Life as a couch potato could be deadly. For every two hours of daily television time, the risk of diabetes increases by 20 percent over 8½ years, the risk of heart disease rises by 15 percent over a decade, and the chances of dying from any cause jump 13 percent over 7 years. That’s according to a new analysis of eight major studies (including more than 200,000 people) from the Harvard School of Public Health, published today in the Journal of the American Medical Association.
For all the talk about competitive threats from the likes of Netflix Inc or Apple Inc, it is rising poverty among households that TV executives say is their biggest source of concern. Executives from News Corp, Comcast Corp and Time Warner Inc, speaking at the annual Cable Show industry event, made clear the industry needed a stronger housing market and better jobs picture to win new customers and keep existing ones…. “There clearly is a growing underclass of people who clearly can’t afford it,” [Time Warner Cable Chief Executive Glenn Britt] said. “It would serve us well to worry about that group.”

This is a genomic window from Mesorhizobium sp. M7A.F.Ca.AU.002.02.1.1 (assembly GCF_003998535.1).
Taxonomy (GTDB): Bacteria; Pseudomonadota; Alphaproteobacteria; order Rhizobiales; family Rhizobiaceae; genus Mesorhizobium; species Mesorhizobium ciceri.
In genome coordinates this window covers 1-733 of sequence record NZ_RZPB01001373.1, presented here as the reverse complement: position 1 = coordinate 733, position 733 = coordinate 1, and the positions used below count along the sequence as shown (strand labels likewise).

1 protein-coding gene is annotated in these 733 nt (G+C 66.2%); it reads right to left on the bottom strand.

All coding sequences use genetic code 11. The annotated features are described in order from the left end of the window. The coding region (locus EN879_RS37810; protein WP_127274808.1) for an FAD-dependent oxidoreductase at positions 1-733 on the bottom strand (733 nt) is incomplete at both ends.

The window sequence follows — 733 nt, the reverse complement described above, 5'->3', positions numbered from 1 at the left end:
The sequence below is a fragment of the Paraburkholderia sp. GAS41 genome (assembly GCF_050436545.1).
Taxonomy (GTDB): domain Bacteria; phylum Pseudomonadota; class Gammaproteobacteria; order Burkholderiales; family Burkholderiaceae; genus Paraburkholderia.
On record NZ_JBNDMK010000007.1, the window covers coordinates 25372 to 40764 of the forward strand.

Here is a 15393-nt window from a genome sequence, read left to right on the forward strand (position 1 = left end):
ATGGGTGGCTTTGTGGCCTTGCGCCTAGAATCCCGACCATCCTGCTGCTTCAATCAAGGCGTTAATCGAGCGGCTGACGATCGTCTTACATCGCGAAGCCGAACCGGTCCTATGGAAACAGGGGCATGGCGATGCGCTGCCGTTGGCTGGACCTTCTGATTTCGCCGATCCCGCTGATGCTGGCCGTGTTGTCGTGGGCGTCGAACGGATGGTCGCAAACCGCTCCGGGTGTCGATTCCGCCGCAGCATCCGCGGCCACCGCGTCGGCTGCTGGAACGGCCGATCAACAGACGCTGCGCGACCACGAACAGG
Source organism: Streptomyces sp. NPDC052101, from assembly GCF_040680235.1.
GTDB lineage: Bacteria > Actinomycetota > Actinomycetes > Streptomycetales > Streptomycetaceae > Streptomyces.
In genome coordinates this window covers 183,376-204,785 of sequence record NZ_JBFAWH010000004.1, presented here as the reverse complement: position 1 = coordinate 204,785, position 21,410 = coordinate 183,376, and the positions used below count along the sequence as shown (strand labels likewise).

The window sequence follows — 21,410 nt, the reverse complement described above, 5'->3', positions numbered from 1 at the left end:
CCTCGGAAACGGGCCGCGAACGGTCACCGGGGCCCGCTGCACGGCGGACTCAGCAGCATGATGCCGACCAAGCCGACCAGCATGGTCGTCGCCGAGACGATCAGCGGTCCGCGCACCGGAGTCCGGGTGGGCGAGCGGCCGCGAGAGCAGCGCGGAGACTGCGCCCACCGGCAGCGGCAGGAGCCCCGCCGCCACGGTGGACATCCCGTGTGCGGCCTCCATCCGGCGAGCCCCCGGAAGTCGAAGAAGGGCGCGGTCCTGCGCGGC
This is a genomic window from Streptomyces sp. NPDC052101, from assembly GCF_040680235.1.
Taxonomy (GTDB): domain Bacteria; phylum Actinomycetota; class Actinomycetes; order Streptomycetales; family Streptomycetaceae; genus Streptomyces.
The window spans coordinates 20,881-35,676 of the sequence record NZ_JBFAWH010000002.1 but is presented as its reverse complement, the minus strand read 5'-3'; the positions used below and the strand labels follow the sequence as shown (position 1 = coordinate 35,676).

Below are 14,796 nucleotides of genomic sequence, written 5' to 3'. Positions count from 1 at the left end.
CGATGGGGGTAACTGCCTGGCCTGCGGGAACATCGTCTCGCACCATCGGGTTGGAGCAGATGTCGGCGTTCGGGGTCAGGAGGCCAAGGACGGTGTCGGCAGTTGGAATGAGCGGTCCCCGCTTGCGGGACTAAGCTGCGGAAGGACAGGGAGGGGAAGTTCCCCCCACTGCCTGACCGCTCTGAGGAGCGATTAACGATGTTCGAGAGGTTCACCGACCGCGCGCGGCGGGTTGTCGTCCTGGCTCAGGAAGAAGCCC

It is a scientific fact that no one can watch more than thirty-seven minutes of network television without tossing the remote at the wall in a fit of disgust that leads to such self-loathing that even reading a book seems preferable to further viewing. So long as the number America’s impoverished continues to expand, we may get them off their couches yet!
Photo by Mr. T in DC, from Flickr.